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Lydon, J., Pierce, T., & O'Regan, S.(1997). Coping with moral commitment to long distance dating relationships. Journal of Personality and Social Psychology, 73, 104-113.

 

Abstract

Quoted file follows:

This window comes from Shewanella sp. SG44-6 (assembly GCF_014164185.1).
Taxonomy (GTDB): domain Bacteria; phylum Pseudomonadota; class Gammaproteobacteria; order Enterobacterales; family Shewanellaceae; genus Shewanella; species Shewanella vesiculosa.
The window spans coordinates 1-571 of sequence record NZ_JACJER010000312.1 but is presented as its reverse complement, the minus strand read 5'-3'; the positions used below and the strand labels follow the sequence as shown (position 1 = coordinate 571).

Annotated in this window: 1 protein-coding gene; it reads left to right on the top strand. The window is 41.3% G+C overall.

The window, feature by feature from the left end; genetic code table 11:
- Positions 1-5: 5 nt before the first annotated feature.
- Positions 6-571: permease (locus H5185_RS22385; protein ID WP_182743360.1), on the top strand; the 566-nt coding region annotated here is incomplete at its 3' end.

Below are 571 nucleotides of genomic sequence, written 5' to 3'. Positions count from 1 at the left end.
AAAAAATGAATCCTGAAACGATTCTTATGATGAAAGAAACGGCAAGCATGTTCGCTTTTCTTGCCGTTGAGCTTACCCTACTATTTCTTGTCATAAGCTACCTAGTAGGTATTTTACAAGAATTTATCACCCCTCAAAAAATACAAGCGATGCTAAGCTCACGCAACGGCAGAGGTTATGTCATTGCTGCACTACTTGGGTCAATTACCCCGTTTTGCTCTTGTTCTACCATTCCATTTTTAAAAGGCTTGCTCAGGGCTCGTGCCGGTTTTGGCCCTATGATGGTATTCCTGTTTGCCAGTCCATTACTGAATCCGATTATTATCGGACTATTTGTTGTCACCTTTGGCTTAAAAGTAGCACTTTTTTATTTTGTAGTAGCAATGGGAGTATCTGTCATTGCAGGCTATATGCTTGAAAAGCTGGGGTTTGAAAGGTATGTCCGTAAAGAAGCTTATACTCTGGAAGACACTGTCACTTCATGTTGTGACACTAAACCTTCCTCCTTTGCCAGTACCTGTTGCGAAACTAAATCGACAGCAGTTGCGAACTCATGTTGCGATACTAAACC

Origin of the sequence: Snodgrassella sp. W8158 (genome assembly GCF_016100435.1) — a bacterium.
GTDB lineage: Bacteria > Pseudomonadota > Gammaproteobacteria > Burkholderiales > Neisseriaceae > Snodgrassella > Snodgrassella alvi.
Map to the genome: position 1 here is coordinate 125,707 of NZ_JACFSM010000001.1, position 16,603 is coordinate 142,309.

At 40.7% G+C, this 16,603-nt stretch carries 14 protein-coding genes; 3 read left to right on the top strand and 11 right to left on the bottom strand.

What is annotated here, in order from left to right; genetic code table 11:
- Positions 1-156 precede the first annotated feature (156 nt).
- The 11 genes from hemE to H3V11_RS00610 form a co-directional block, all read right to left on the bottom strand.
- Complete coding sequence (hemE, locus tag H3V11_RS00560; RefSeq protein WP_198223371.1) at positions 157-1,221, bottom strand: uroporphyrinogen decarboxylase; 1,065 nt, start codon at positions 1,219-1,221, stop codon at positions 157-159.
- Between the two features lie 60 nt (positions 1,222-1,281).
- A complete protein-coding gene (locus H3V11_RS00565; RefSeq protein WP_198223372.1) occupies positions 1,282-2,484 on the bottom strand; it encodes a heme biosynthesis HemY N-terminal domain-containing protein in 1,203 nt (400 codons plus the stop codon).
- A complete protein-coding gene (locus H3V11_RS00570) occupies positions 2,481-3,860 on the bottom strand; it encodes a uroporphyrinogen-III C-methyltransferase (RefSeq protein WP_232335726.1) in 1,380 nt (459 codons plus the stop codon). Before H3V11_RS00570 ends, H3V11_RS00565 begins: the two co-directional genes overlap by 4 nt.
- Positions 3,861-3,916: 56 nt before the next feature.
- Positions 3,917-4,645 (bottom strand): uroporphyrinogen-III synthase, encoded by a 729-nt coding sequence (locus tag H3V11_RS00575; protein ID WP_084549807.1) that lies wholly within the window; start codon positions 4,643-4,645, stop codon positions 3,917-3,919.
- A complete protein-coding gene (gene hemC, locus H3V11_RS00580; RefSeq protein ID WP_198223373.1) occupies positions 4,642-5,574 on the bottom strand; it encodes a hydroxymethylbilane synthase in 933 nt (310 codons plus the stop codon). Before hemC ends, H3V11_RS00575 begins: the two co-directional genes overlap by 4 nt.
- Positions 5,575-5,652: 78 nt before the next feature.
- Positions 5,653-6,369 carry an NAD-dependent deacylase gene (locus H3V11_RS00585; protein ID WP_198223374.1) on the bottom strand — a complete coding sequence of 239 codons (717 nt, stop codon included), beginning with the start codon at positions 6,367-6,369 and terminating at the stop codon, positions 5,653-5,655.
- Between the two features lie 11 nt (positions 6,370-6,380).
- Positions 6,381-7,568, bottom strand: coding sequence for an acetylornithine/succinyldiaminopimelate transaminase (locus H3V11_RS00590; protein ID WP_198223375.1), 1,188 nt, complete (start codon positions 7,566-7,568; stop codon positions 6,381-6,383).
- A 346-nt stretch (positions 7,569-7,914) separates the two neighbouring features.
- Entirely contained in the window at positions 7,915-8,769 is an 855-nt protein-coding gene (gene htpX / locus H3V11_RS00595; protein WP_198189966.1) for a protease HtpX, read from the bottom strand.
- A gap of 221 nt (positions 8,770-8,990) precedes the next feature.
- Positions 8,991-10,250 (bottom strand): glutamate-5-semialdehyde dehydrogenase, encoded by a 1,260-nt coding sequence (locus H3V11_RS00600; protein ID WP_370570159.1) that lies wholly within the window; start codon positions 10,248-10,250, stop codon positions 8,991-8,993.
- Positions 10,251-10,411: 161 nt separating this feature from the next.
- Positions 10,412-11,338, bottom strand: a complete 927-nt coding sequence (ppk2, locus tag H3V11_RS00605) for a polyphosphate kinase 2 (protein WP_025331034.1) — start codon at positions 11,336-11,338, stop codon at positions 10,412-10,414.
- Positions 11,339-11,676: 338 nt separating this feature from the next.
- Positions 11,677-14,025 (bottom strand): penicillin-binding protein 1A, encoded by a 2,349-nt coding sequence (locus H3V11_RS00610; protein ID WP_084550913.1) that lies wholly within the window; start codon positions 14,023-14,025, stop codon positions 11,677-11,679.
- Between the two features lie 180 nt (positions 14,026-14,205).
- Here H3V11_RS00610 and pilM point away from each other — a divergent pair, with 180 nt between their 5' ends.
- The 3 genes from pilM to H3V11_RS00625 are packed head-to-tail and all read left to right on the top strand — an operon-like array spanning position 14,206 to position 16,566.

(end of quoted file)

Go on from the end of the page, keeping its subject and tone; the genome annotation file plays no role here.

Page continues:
The uncertainty of relationship transitions should elicit more elaborate cognitive processing about one's relationship. As a result, reports of a type of relationship commitment distinctive from satisfaction—moral commitment—might be obtained from those about to begin long distance relationships. Students assessed prior to the academic year reported 2 types of commitment: moral and enthusiastic. Moral commitment was highly correlated with the meaning of the relationship and investment in the relationship, whereas enthusiastic commitment was highly correlated with satisfaction. Moral (but not enthusiastic) commitment predicted the subsequent survival of the relationship. Moral commitment also predicted appraisals of increased investment in and meaning of the relationship by the end of the term. Finally, moral commitment predicted negative affect and illness symptoms for those whose relationships ended. For people remaining in relationships, a new construct of moral burden emerged at Time 2. Burden was related to relationship dissatisfaction and stress and predicted the initiation of a subsequent breakup.

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